Home Madrid education We also have a star on our badge: Matt O’Riley is more interested in a Celtic win than a Real Madrid shirt

We also have a star on our badge: Matt O’Riley is more interested in a Celtic win than a Real Madrid shirt


IT was inevitable that the discussion would turn to the impending meeting with Real Madrid at some point when the Celtic players sat down to lunch after training at Lennoxtown yesterday.

Real are the holders of the Champions League, are managed by the legendary Carlo Ancelotti and are expected to field, among others, world icons Karim Benzema, Thibaut Courtois, Toni Kroos and Luka Modric.

So there was plenty of heated discussion between Callum McGregor and his team-mates about their opponents and their Group F opener at Parkhead tonight as they ate.

Still, it was clear when they spoke that no one in the Scottish champions’ squad will be impressed when the encounter with the Spanish superstars begins.

Matt O’Riley, the playmaker who once again impressed in Saturday’s 4-0 triumph over Rangers and is certain to start tonight, is confident the in-form Ange Postecoglou side can compete and record a famous victory.

He is fully aware that his side were Britain’s first European Cup winners in 1967 and has no interest in swapping shirts with any of their world-famous rivals after the final whistle.

“The match against Real was a topic of conversation over lunch,” he said during the pre-match press conference at Celtic Park. “We were all just there. I heard someone say, “I think we have a good chance.” We all just bit on it and agreed.

“We’re not going to get in the game and not give it a shot. If we don’t believe we can win, you can see that from the start. I hope you see a team that is right and really wants to win.

“I don’t know why you would want to swap shirts. Celtic are a great club. We also have a star on our badge, you know. That says something in itself. To be honest, when you’re at Celtic Park with the atmosphere in these stands, anything can happen. This has been proven in the past. So why not?

“If you draw here, it’s considered a defeat. It’s new for me. It might not be exactly the same this time around, but when we get out of here, we’re expected to win. This is what we will try to do.

O’Riley, a £1.5million signing from English League 1 club MK Dons in January, had dreamed of playing in the Champions League since he was a Barcelona-obsessed lad growing up in London.

He has limited European experience – he played in both Conference League play-off defeats to Norwegian minnows Bodo/Glimt last season – but he’s not lacking in confidence at the moment.

The 21-year-old, who netted the opening two goals at the weekend, will be hoping he can replicate his sparkling domestic form against Real.

“I have always been mentally ready to take part in this competition,” he said. “Obviously you can’t control what’s going to happen, but that’s always been my goal.

“I feel that I have improved a lot and I feel quite free when I am on the pitch. It’s something I’m working on. I play without fear and when you do that, you have every chance of succeeding.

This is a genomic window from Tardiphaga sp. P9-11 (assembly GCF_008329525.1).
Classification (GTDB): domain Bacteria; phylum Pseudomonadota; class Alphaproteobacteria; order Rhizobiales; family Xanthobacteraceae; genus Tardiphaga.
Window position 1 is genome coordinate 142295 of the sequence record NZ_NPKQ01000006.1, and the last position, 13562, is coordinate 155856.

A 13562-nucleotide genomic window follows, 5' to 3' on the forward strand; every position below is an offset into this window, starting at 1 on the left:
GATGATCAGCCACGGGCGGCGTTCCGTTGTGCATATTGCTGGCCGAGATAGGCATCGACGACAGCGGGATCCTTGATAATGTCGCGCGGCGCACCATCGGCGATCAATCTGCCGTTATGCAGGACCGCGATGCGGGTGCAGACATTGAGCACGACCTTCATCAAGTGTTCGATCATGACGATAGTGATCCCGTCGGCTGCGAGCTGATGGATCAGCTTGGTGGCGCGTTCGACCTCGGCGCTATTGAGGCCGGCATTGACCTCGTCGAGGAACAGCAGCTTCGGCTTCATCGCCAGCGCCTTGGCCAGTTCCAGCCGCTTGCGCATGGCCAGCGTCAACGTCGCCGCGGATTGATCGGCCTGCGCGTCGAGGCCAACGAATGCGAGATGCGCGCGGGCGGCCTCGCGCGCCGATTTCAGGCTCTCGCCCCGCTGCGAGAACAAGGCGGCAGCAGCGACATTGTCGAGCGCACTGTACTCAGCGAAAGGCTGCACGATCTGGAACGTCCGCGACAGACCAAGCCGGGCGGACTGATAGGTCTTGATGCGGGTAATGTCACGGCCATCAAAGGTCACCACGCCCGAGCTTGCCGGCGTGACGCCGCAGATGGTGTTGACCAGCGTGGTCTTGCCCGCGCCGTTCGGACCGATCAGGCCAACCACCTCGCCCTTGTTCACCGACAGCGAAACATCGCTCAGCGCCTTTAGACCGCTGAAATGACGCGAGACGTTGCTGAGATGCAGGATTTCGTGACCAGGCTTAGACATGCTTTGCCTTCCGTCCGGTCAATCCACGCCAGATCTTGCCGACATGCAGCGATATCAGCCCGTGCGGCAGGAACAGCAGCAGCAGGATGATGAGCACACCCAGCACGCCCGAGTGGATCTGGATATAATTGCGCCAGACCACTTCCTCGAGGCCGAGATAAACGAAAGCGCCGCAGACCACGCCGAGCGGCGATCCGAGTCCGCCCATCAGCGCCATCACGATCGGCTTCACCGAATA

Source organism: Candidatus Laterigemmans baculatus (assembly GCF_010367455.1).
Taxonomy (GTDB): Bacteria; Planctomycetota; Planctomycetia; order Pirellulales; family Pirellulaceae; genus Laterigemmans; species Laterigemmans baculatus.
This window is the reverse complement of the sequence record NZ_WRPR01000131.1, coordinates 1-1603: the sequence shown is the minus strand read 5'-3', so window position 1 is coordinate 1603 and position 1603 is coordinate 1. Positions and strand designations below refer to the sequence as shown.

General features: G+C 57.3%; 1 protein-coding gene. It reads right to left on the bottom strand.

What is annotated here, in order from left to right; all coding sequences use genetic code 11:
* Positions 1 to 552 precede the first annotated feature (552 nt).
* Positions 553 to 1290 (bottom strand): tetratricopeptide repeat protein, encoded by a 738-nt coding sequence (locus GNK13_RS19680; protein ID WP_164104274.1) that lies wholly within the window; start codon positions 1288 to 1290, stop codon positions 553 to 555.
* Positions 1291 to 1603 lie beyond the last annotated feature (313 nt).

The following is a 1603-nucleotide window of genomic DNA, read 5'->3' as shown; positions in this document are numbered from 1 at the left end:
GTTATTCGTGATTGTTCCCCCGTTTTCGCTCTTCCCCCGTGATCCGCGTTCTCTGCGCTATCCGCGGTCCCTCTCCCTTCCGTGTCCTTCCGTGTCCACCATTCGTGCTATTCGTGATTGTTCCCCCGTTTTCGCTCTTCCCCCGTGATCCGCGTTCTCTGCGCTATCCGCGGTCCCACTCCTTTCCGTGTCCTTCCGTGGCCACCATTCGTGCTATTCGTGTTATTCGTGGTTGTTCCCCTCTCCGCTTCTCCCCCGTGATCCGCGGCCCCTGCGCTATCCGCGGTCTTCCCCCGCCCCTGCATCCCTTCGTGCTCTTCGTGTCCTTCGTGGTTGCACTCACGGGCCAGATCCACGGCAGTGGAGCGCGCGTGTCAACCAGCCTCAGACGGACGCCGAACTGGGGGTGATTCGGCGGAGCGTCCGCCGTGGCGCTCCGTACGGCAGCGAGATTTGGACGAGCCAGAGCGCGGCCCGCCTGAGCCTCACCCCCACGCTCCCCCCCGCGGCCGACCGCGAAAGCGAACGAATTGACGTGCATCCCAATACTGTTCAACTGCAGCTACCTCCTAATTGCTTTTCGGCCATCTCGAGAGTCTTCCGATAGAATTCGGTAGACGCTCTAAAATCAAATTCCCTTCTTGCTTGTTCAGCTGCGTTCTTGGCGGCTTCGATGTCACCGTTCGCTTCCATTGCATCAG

The attacking midfielder has enjoyed a meteoric rise since arriving in Scotland. he was playing for MK Dons against Cheltenham in an English third tier game in front of 3,704 fans at Whaddon Road this time last year.

“Things have changed a lot since then,” he said. “Back then, I didn’t expect to be where I am now. But all the hard work has paid off and I’m in a good place.

“I remember that Cheltenham game well. There were obviously quite a few fewer fans. They are probably one of the smallest teams in League One.

“It’s hard not to be motivated when there are 60,000 fans behind you. It gives you that extra willpower, that extra yard to chase a runner. So that helps a lot. Playing in front of these crowds has helped prepare me for big nights like this.

O’Riley is a huge admirer of Modric, the Croatian internationalist who is a former Ballon d’Or winner and World Cup runner-up and can’t wait to see how he fares in direct opposition to his revered rival.

“He’s one in particular that I watched when I was younger,” he said. “He’s 36 now and still playing at the highest level, which is impressive.

“I watch a lot of these guys on TV. You can pick things up everywhere or see the shape of the teams and the areas you can exploit. It is important to keep learning your craft. They have an abundance of good players and it will be good to see where we are.

However, the Denmark Under-21 internationalist hopes it’s a night to forget for the Real side who beat Liverpool 1-0 in Paris in May to lift the Champions League trophy for a 14th chance record.

“You don’t want them to take advantage of it,” he said. “Of course not. That will be our intention. As I said before, you have to respect the opposition. They have very good players. But I think we have good players too, so let’s see what we can TO DO.

“There aren’t a lot of teams that play at the intensity that we do, especially the speed on the ball and the way we press as well. We’ll try to make it as uncomfortable as possible for them. We we have to be ready to do that.

“I think Saturday’s game proves that we are already a good team. We are not a team that enters this competition just to participate in it, we are a team capable of hurting the opponent, so we will do our best to do so.